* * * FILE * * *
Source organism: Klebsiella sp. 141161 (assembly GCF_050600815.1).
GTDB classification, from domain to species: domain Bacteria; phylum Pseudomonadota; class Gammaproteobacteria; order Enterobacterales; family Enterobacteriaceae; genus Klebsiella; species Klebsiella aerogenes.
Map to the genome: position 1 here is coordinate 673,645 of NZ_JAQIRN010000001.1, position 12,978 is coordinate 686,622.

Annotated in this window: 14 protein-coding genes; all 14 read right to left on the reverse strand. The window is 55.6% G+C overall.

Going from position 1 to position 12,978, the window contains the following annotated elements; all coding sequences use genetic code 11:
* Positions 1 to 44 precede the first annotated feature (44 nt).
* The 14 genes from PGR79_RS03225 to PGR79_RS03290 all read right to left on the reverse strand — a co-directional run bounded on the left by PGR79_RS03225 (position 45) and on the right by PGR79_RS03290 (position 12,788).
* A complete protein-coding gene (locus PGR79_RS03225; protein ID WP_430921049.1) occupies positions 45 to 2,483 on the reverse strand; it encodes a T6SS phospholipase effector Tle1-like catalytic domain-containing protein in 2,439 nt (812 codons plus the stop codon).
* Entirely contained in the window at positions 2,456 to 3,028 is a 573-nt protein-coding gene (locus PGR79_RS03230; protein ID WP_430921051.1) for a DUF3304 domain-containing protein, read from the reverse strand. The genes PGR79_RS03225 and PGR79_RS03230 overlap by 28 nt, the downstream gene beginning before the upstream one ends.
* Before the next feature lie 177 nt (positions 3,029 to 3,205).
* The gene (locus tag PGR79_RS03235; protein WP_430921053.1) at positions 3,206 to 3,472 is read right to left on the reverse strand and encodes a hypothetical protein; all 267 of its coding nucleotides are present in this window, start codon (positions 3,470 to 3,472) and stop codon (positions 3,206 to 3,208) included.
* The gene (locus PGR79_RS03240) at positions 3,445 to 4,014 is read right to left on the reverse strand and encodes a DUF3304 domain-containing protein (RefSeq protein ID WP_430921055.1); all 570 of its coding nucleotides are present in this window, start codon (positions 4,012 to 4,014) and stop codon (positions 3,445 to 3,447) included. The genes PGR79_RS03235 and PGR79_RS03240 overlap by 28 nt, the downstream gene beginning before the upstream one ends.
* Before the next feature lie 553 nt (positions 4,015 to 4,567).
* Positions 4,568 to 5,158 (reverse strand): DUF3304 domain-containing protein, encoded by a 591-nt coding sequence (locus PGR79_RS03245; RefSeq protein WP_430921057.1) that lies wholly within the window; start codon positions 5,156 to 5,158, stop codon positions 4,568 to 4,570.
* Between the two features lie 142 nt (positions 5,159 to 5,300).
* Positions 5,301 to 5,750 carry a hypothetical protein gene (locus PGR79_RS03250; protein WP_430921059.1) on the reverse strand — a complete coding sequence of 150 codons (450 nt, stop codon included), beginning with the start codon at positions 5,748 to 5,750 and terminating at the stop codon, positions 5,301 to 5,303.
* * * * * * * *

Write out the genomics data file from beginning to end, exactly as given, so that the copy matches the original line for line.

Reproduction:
Source organism: Klebsiella sp. 141161 (assembly GCF_050600815.1).
GTDB classification, from domain to species: domain Bacteria; phylum Pseudomonadota; class Gammaproteobacteria; order Enterobacterales; family Enterobacteriaceae; genus Klebsiella; species Klebsiella aerogenes.
Map to the genome: position 1 here is coordinate 673,645 of NZ_JAQIRN010000001.1, position 12,978 is coordinate 686,622.

Annotated in this window: 14 protein-coding genes; all 14 read right to left on the reverse strand. The window is 55.6% G+C overall.

Going from position 1 to position 12,978, the window contains the following annotated elements; all coding sequences use genetic code 11:
* Positions 1 to 44 precede the first annotated feature (44 nt).
* The 14 genes from PGR79_RS03225 to PGR79_RS03290 all read right to left on the reverse strand — a co-directional run bounded on the left by PGR79_RS03225 (position 45) and on the right by PGR79_RS03290 (position 12,788).
* A complete protein-coding gene (locus PGR79_RS03225; protein ID WP_430921049.1) occupies positions 45 to 2,483 on the reverse strand; it encodes a T6SS phospholipase effector Tle1-like catalytic domain-containing protein in 2,439 nt (812 codons plus the stop codon).
* Entirely contained in the window at positions 2,456 to 3,028 is a 573-nt protein-coding gene (locus PGR79_RS03230; protein ID WP_430921051.1) for a DUF3304 domain-containing protein, read from the reverse strand. The genes PGR79_RS03225 and PGR79_RS03230 overlap by 28 nt, the downstream gene beginning before the upstream one ends.
* Before the next feature lie 177 nt (positions 3,029 to 3,205).
* The gene (locus tag PGR79_RS03235; protein WP_430921053.1) at positions 3,206 to 3,472 is read right to left on the reverse strand and encodes a hypothetical protein; all 267 of its coding nucleotides are present in this window, start codon (positions 3,470 to 3,472) and stop codon (positions 3,206 to 3,208) included.
* The gene (locus PGR79_RS03240) at positions 3,445 to 4,014 is read right to left on the reverse strand and encodes a DUF3304 domain-containing protein (RefSeq protein ID WP_430921055.1); all 570 of its coding nucleotides are present in this window, start codon (positions 4,012 to 4,014) and stop codon (positions 3,445 to 3,447) included. The genes PGR79_RS03235 and PGR79_RS03240 overlap by 28 nt, the downstream gene beginning before the upstream one ends.
* Before the next feature lie 553 nt (positions 4,015 to 4,567).
* Positions 4,568 to 5,158 (reverse strand): DUF3304 domain-containing protein, encoded by a 591-nt coding sequence (locus PGR79_RS03245; RefSeq protein WP_430921057.1) that lies wholly within the window; start codon positions 5,156 to 5,158, stop codon positions 4,568 to 4,570.
* Between the two features lie 142 nt (positions 5,159 to 5,300).
* Positions 5,301 to 5,750 carry a hypothetical protein gene (locus PGR79_RS03250; protein WP_430921059.1) on the reverse strand — a complete coding sequence of 150 codons (450 nt, stop codon included), beginning with the start codon at positions 5,748 to 5,750 and terminating at the stop codon, positions 5,301 to 5,303.